[Following up the investigation into the nature of the
Mosaic record with the new light which I had received, I detected plain traces
of a gradual evolution of the idea of God, which seemed to point to the
conclusion that the Pentateuch was not the work of one author, but a compilation
of many legends and traditions. I inquired as to this.]
In the investigation to which you have been directed you have arrived at
correct conclusions. We have directed you to it in order that you may see how
little reliance is to be placed upon isolated texts taken from books which do
but embody the floating legends and traditions of an ancient people,
decipherable only by those who had the key. We wish to insist on this point. The
amount of credence to be placed in any statement drawn from the ancient books of
your religion depends on the nature of the book from which it is taken, and on
the specific nature of the utterance itself, as well as on your understanding of
its true meaning. It is possible for you to select from your oldest books words
which sublimely picture an elevated conception of Deity. It is possible, on the
other hand, to select from other and later writings conceptions of God the most
dishonouring, the most human, the most repellent. Such are they which represent
the Pure and Holy One as wrestling in human form with man; as discussing with a
mortal his plans for vengeance on an offending city; as a monster of cruelty and
carnage, revelling in gore, and glutted with the blood of his enemies: yea, even
as a man who sat at the tent door of his friend and consumed flesh of a kid and
cakes of bread. You may select conceptions the most dissimilar, and no separate
utterance can be of more than the individual weight judged by the rules of right
reason. And even thus it behoves you to see well that you understand aright the
hidden meaning which frequently underlies such passages, lest you wander from
truth and err through ignorance.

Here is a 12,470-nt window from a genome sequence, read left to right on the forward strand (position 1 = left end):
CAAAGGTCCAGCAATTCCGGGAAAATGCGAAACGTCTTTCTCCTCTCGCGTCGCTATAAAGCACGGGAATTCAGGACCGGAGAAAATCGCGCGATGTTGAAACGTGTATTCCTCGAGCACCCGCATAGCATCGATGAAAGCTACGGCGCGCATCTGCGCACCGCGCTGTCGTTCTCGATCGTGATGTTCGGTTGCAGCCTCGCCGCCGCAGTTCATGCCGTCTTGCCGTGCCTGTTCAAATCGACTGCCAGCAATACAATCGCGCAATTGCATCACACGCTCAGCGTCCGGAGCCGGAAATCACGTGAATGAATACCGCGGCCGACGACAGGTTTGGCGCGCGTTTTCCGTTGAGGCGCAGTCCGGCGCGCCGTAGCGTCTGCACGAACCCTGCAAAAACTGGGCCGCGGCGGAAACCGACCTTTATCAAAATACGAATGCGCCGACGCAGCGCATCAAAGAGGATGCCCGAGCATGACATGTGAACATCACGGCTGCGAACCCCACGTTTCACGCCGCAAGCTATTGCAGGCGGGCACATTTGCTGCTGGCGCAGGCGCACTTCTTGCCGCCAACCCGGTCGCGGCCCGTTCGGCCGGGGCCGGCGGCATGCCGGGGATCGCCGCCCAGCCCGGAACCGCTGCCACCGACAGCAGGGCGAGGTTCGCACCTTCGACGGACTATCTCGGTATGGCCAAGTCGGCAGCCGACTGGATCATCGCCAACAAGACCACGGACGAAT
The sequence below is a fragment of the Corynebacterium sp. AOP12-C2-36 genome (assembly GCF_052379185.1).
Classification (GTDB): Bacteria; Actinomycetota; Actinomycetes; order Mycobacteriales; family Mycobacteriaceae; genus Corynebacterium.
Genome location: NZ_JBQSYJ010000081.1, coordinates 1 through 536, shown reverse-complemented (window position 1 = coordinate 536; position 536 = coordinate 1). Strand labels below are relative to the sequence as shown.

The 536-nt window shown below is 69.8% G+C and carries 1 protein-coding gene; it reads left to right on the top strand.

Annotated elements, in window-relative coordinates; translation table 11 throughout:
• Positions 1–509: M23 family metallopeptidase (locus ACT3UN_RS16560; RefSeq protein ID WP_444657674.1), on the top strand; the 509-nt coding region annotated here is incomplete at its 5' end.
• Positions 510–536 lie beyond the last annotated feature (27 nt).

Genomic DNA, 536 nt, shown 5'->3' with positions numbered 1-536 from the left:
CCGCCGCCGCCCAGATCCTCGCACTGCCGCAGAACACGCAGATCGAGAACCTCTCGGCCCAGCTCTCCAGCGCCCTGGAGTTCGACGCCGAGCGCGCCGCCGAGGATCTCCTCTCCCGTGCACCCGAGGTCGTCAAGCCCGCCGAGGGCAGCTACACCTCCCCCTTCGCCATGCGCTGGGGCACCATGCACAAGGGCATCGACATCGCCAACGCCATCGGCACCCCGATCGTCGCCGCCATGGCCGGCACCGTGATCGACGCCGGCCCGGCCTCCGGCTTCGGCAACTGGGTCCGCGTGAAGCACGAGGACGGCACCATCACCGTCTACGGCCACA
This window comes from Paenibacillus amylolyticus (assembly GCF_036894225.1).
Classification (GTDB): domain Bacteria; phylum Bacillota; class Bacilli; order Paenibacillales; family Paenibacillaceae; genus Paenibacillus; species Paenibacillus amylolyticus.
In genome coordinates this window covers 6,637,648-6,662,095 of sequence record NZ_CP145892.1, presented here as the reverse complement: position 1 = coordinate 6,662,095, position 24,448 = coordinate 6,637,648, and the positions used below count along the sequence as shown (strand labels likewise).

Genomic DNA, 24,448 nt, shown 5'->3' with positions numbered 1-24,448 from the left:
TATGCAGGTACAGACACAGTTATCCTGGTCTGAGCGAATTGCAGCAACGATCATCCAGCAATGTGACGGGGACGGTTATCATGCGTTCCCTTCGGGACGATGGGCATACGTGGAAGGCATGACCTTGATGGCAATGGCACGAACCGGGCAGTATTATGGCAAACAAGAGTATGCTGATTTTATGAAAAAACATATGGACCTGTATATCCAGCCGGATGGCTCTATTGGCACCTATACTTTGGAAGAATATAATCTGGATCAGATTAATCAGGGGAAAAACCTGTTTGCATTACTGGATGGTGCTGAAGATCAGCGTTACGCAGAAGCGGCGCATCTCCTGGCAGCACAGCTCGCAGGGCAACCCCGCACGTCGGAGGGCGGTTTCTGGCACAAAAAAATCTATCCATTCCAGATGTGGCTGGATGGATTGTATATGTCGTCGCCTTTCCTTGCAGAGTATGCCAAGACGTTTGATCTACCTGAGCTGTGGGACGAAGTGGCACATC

Inspiration, we again say, is not different in kind in different ages, but
only in degree. The words in all cases are the words of the inspiring spirit
conveyed through a human medium; and in proportion as the medium is pure and
elevated are the utterances trustworthy and the conceptions sublime. The plane
of knowledge of the medium is the plane of revelation through him. And we need
not say at length that in the world's earlier days--such as those spoken of in
ancient records of the Jews--that plane was low, and these conceptions, save in
rare instances, anything but sublime.
Man has progressed in knowledge since the days when he feigned for himself a
vacillating, puny God who repented and was grieved at the failure of his plans
in man's creation, and who was compelled to undo them as a failure. If you seek
for conceptions more sublime and true, you will go to a later age, when man had
unlearned somewhat of his folly, and had ceased to be content with a God framed
after the devices of a barbarous imagination and an undeveloped mind. The
barbarous age could grasp nothing nobler, and accordingly nothing nobler could
be revealed. That is in accord witht the universal practice, viz., that God's
revelation is proportional to man's mental plane. The error has been that you
have laboured to perpetuate these foolish and crude views. They have been held
by your theologians to be of Divine inspiration, binding for all time. This
fallacy we desire utterly to uproot.
Another error even more destructive of truth is the fable that Divine
inspiration, plenarily communicated, guided all the writers of all the books of
your Bible into absolute truth; and that, as God was in every case the Author,
so each individual utterance of each scribe is of paramount as well as permanent
authority. This error we have uprooted in your mind, for you now know that God
cannot be the Author of contradictions, nor can He have said at one time what He
contradicts at another. The light shone through a dark medium, and was distorted
in the passage.
In place of these false views we have taught you that inspiration is the
control of the inspiring spirit; of various degrees of elevation, perfection, or
reliability; to be judged in each case by reason, and to be estimated in
precisely such manner as you would criticise and judge works of professedly
human source. You will therefore accept no text as an argument. You will deal
with these ancient books as you deal with all that is put before you. And in
criticising them you will find it necessary to deny much that has been affirmed